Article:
During the 1990s, as the government first pared its budget deficit after 1992 and then actually ran a small budget surplus during fiscal years 1998 through 2001, the foreign share of U.S. Treasury debt held by the public increased greatly, and by the end of the decade it had reached almost 40 percent of the total, before dipping somewhat during the recession early in the following decade.

After 2002 foreign holdings rose greatly as huge government budget deficits accompanied the Bush administration’s guns-and-butter policies, and the foreigners’ acquisitions again outpaced those of Americans. By the third quarter of 2009 the foreign share of U.S. debt held by the public stood at nearly 52 percent.

According to data issued by the Treasury and the Federal Reserve Board on March 15, 2010, the largest foreign holders of U.S. Treasury securities in January 2010 were as follows: China (mainland plus Hong Kong), $1,036 billion; Japan, $765 billion; a group of 15 countries designated “oil exporters,” $218 billion; Brazil, $169 billion; a group of four island nations plus Panama, designated “Caribbean banking centers,” $144 billion; Russia, $124 billion; and Taiwan, $120 billion. These countries’ holdings altogether totaled $2,576 billion, or about 70 percent of the $3,706 billion owned by all foreign holders at that time.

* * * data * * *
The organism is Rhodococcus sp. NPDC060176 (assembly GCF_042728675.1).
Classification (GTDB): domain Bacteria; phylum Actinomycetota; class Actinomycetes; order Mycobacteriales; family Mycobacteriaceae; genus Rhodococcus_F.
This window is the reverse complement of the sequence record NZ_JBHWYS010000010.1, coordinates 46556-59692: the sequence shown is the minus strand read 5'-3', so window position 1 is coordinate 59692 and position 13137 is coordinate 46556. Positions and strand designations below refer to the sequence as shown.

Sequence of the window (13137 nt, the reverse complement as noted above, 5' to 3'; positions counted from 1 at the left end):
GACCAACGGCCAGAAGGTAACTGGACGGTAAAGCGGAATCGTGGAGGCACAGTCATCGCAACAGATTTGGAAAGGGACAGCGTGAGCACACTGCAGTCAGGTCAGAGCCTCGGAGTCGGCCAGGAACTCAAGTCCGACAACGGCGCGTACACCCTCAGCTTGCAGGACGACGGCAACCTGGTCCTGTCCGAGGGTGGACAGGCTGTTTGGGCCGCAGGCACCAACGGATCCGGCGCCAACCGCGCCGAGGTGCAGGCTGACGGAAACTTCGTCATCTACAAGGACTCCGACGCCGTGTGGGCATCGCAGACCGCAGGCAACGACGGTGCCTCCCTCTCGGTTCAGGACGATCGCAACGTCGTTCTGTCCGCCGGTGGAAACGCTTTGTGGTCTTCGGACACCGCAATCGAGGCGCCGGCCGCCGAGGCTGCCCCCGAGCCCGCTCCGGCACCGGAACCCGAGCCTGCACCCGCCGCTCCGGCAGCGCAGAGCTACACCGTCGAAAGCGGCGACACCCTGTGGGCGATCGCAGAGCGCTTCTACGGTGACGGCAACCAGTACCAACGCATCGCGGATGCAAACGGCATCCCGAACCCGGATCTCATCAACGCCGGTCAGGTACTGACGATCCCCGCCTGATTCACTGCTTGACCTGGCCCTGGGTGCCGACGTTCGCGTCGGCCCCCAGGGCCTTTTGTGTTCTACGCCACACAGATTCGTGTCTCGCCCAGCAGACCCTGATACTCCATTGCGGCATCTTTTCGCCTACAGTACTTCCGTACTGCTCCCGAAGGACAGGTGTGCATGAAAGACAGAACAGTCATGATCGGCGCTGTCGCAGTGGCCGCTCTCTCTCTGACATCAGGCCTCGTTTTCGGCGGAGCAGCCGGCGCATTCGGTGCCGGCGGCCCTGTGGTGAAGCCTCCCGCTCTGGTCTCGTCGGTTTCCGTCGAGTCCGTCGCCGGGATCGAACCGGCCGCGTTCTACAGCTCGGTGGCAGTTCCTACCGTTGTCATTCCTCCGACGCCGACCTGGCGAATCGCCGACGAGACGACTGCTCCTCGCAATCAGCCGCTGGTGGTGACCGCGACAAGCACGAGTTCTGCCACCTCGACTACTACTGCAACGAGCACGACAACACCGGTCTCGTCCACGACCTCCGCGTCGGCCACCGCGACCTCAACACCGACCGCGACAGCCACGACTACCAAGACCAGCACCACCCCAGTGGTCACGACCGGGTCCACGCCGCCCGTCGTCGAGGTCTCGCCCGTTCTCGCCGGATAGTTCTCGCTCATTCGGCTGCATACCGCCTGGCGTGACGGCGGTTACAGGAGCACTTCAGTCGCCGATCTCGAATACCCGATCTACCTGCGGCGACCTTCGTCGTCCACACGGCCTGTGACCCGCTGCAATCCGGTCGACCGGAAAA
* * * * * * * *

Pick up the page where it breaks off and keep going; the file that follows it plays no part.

China’s Emergence

China’s emergence as the leading foreign holder of U.S. Treasury debt has occasioned a great deal of commentary, including many expressions of apprehension. Many writers still view the Chinese as enemies of the United States, notwithstanding the two countries’ close financial and trade ties, among other important links. Xenophobes worry that should the Chinese “dump” their holdings of U.S. government debt, they would create financial havoc and jeopardize U.S. national security.

To be sure, Chinese government leaders and other Chinese spokesmen have recently expressed serious concern about the U.S. Treasury’s ability to service its rapidly growing debt. They worry that the U.S. government is getting itself into deeper and deeper financial difficulty by running budget deficits well in excess of $1 trillion per year in fiscal years 2009 and 2010 and, according to projections, only slightly smaller deficits for many years to come. The persistent recession that began early in 2008, from which little recovery was evident even in the first quarter of 2010, has done nothing to allay Chinese fears about the U.S. Treasury’s precarious condition. Other foreign holders of U.S. government debt have expressed similar worries.